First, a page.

So, as for many other ancient civilizations, for the ancient Greeks as well the element of fire was something sacred, and even attached with magical and divine properties. It was also an indication of power, knowledge and culture. In a similar way the Olympic Flame was considered sacred too. The visitors and spectators of the Games could get the Olympic light of the Olympic Flame with torches and transfer it to their cities and homelands as a symbol of unity, love and power. Thus, although the Olympic Flame was shared it didn’t lose any of its original strength.

- The Olympic Flame - The Olympic Flame torch races

The ability to transfer the Olympic Flame gave rise to the organization of torch races. The torch races (something like today's relay race) had more ritual than athletic character, although it was considered as a sport out of the official program. In the ancient Olympia’s torch races it was established that young spectators would be the torchbearers in order to give them the opportunity to participate in the general spirit of the sports. The endpoint of the torch races was in front of the sacred altar of Zeus.

- Olympic Flame - The Olympic Flame is been extinguished but restored again


With the rise of Christianity, the Olympic Games were abolished in the 4th or 5th century AD. As a result, many of the brilliant buildings of the Sacred Altis in ancient Olympia were destroyed. In addition, reasonably enough, the sacred Olympic Flame was extinguished, having already burnt for many centuries every time the ancient Greek Olympic Games were held.

In the modern era, the Olympic Flame, as a symbol of the modern Olympic Games, was lit again in the Games of 1928 in Amsterdam while the lighting of the flame in ancient Olympia happened for the first time in 1936. Since then, a glorious ceremony takes place for the lighting of the Olympic Flame. This ceremony symbolizes the historical connection that exists between the modern and the ancient Olympic Games.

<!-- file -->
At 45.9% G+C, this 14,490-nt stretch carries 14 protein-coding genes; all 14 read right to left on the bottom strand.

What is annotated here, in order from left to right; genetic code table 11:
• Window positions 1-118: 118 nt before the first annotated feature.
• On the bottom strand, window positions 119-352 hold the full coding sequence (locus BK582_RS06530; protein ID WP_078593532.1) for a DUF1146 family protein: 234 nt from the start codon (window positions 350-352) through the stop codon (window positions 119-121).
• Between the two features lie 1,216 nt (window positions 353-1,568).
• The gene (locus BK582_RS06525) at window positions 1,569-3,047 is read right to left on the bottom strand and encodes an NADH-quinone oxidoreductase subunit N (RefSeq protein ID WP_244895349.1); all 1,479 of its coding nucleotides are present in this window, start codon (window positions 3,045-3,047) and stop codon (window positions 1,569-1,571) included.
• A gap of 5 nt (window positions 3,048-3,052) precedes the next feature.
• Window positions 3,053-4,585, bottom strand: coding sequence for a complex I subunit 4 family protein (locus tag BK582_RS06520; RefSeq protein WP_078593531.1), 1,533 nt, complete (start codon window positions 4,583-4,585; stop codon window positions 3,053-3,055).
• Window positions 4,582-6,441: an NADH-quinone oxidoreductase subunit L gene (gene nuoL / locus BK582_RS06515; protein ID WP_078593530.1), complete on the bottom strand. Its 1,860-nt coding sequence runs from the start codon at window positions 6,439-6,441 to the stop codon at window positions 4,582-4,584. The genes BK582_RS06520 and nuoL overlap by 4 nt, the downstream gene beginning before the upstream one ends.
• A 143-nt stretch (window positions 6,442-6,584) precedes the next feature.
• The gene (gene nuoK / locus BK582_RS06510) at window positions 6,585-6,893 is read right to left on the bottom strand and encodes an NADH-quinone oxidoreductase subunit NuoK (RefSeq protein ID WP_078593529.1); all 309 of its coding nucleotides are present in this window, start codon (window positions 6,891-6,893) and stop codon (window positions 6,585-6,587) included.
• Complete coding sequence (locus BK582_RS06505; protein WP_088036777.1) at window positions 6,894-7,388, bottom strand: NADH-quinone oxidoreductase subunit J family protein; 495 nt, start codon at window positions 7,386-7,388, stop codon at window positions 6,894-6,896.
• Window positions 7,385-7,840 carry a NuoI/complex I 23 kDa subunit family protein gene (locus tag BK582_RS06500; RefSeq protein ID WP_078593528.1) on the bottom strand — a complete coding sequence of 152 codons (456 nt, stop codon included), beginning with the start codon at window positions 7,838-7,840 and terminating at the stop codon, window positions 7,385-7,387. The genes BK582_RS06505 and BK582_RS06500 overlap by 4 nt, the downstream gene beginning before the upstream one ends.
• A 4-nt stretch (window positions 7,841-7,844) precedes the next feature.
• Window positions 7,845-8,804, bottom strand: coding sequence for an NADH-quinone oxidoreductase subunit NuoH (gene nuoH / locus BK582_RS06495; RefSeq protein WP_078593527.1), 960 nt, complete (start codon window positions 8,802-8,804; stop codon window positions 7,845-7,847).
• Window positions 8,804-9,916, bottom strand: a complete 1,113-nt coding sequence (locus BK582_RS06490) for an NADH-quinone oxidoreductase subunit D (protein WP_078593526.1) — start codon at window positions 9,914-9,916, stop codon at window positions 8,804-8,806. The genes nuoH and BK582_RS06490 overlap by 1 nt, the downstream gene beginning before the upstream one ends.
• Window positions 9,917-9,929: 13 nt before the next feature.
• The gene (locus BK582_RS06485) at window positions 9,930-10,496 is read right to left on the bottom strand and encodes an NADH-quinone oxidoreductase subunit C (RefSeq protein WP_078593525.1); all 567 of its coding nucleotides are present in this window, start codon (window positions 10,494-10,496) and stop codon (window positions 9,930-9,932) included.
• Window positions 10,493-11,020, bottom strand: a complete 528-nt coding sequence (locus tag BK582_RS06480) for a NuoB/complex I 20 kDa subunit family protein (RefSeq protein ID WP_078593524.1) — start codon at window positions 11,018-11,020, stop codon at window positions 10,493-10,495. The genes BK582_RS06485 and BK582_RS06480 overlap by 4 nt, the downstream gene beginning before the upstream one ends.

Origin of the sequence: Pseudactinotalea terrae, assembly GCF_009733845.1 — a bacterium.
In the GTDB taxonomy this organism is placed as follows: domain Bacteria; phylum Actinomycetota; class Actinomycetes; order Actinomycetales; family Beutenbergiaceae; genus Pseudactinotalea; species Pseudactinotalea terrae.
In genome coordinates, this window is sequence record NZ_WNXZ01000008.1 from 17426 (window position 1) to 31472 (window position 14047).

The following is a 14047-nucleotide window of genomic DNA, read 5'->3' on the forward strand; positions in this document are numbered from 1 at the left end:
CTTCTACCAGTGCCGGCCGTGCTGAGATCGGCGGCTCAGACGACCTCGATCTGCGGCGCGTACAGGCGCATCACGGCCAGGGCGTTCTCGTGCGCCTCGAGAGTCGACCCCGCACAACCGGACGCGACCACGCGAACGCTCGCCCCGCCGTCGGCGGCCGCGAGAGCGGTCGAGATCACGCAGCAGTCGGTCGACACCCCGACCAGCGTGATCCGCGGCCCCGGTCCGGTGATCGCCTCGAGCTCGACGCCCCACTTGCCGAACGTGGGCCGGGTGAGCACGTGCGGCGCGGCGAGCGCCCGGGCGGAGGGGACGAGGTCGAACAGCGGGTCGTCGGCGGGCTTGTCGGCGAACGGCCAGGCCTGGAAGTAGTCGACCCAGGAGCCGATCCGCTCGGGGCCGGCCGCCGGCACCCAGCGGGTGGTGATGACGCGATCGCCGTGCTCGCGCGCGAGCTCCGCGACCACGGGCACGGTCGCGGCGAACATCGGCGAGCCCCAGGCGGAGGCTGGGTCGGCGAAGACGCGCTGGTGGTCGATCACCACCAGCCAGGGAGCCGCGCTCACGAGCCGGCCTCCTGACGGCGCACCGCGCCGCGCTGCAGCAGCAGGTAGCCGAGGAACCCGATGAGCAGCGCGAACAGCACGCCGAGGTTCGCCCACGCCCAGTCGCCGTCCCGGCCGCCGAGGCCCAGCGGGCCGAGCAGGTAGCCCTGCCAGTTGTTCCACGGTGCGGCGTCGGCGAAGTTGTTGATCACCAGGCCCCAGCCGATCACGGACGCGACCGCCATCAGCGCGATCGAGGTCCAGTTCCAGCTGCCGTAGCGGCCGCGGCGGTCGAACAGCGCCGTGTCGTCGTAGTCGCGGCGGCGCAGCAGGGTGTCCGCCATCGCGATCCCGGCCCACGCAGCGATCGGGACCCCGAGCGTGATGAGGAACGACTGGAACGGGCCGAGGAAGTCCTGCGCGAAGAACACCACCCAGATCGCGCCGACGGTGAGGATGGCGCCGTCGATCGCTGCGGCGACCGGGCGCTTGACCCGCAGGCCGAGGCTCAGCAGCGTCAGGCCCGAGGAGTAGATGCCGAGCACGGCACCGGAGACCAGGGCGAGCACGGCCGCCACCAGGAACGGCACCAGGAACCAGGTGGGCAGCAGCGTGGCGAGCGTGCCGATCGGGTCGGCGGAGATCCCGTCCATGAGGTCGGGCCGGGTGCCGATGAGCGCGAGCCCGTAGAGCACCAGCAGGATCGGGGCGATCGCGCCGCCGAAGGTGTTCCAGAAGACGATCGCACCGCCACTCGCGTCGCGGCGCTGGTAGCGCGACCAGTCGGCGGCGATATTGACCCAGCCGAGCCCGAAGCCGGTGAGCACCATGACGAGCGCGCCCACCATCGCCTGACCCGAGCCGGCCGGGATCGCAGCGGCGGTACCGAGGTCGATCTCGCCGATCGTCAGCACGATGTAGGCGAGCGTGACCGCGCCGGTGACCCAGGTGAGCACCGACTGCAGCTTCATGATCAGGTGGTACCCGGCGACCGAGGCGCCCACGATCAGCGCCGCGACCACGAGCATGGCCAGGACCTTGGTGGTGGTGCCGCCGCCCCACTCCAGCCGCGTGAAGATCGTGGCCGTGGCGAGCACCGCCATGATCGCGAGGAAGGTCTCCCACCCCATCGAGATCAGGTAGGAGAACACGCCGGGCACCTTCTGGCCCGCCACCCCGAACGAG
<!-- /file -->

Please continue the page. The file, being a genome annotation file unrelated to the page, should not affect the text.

- Olympic Flame - The ceremony of the lighting of the Olympic Flame

The lighting of the Olympic Flame nowadays announces and signals the Olympic Games. The Olympic Flame lighting ceremony is performed every two years (one for summer and one for winter Olympics) in Olympia, particularly to the altar in front of the temple of Hera. During the ceremony, a group of priestesses dressed in archaic costumes stands around the altar and the High Priestess lights the torch from the sun rays using a concave metal mirror, after having invoked the god Apollo. Afterwards, she transmits the Olympic Flame in a small clay vessel which contains flammable material and with the other priestesses they form together a procession towards the Stadium. There the High Priestess meets the first torchbearer, an Olympic champion, to whom she delivers the Olympic Flame by lighting  his torch, as she tells him the words "Tinella, Kallinike, Tinella", which means "Well done glorious victor".


- The Olympic Flame - The Olympic Flame travels

After the Olympic Flame lighting ceremony, the Olympic Flames travels to many cities in Greece and then in cities of the host country, until finally it ends its route to the stadium of the Olympic Games during the opening ceremony of the Games. There Olympic Flame remains lit during the Games as a symbol of remembrance and transmission of the ancient Olympic spirit from which the modern Olympic Games have originated.


Dimi NtouranidouWritten by Dimi Ntouranidou


Graduate teacher of Greek literature (Aristotle University of Thessaloniki), Literary editor of publications, Responsible for writing articles about the ancient Olympic Games   


Images of the ancient Greek Olympic Games blog are taken from the Ancient Greek Olympic Games Comic. In the Ancient Olympic Games Comic you will find much more about the ancient Olympic Games while having fun reading a wonderful comic story. You can download a sample episode of the comic here.